Folksonomy: A Big Word for a Common Concept

People like to use big words for common things. I think it may be a leftover from academia where it seems that people try to show off their education by using words for things that are so obscure that only those who studied that subject in school would know them. And frequently they are really simple concepts that could be said using a common word or words.

This is common in technology too. People are either so used to using technical terms among their group or they are trying to show their knowledge so they use words that are not easily understood when they could say it many other ways and it would be clear to anyone.

And these people frequently are actually unable to describe or talk about something in a way that can be understood.

Personally, I think people who do this are either careless or insecure. Or perhaps just selfish and are speaking for their own benefit rather than to communicate. In any case, the result is that a lot of people use words that you have to be an insider to understand.

Folksonomy is one such word.

The first time I saw it used, I did not have a clue what they were talking about. So my understanding of what they were trying to get at was greatly lessened until I looked it up. And I found out that they were basically just referring to creating a tag or label used to allow people to search for like things (essentially) and was usually specific to those tags used in Social Networking or Web 2.0 tools such as Flickr or

Folksonomy is the process of collaborative creation and management of tags in order to categorize content on the web.

So when you add a picture to Flickr and put tags on it like “vacation”, “smoky mountains”, “view”, “valley”: you have participated in a tagging system or folksonomy. And can refer to your tags as folksonomies (according to some people) if you so choose. Or when I create a category for a post so people can find like posts (you can look at the categories I have on my blog for examples). Or when I create keywords for this post, like: folksonomy, folksonomies, definition, label, tag, web 2.0, meaning.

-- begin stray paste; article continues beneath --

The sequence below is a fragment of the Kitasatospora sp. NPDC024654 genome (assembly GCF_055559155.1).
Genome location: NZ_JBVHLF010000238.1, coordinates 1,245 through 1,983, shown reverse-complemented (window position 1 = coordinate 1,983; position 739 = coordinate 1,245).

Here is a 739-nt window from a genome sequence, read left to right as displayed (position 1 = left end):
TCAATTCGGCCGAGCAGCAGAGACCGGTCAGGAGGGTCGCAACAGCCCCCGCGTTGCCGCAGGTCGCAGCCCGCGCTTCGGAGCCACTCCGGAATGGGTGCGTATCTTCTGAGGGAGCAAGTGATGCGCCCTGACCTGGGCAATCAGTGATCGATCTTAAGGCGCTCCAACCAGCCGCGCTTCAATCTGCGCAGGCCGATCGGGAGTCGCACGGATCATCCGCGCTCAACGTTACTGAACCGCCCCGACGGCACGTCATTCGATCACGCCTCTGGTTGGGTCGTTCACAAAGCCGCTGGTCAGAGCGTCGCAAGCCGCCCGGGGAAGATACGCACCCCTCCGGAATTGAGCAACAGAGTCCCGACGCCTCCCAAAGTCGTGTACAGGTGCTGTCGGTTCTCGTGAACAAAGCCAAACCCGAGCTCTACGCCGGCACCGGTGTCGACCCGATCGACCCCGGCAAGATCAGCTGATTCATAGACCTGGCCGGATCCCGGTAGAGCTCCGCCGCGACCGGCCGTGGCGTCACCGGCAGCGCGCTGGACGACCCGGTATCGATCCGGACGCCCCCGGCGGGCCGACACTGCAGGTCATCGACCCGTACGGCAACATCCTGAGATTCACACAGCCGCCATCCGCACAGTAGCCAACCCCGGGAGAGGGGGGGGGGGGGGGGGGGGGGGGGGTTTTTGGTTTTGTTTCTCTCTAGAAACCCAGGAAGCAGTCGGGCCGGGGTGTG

Here is a link to the wikipedia definition of folksonomy and a brief clip of that entry.

From Wikipedia: “A folksonomy is an Internet-based information retrieval methodology consisting of collaboratively generated, open-ended labels that categorize content such as Web pages, online photographs, and Web links. A folksonomy is most notably contrasted from a taxonomy in that the authors of the labeling system are often the main users (and sometimes originators) of the content to which the labels are applied. The labels are commonly known as tags and the labeling process is called tagging.”

And from a folksonomy page from “The term folksonomy is generally attributed to Thomas Vander Wal. It is a portmanteau of the words folk (or folks) and taxonomy that specifically refers to subject indexing systems created within Internet communities.”.

And to help interpret this, here are some definitions:

Portmanteau: Combining of two or more words or parts of words to create a word such as spork from spoon and fork, or cyborg from cybernetic and organism.

NOTE: for more information and a pronunciation guide to portmanteau, see my post called Everything You Wanted to Know, About the Word Portmanteau.

Taxonomy: The practice and science of classification.

Notice that they still used words that need definition themselves (without defining them), such as portmanteau and taxonomy.

[Side note: Recently, I edited the description of a lecture that was being given to the public about Web 2.0. It contained words like “McLuhanesque” and “meme”. I had to work quite a while to get a good definition of “McLuhanesque”. They ended up being replaced with “media-rich” and “concept”. I suppose you could argue that these are not the exact definitions, but they have the significant advantage of actually being able to be understood.]

So next time you hear someone talk about folksonomy, you will know that they are just using a big word for a common thing that we all have probably used with some regularity. So don’t be intimidated and you can throw in a few portmanteaus and taxonomies to show that you too can baffle them with brilliance. :^)

~Susan Mellott

Becky Carleton, a librarian at the Johnson County Library in Kansas challenged me to name ten pieces

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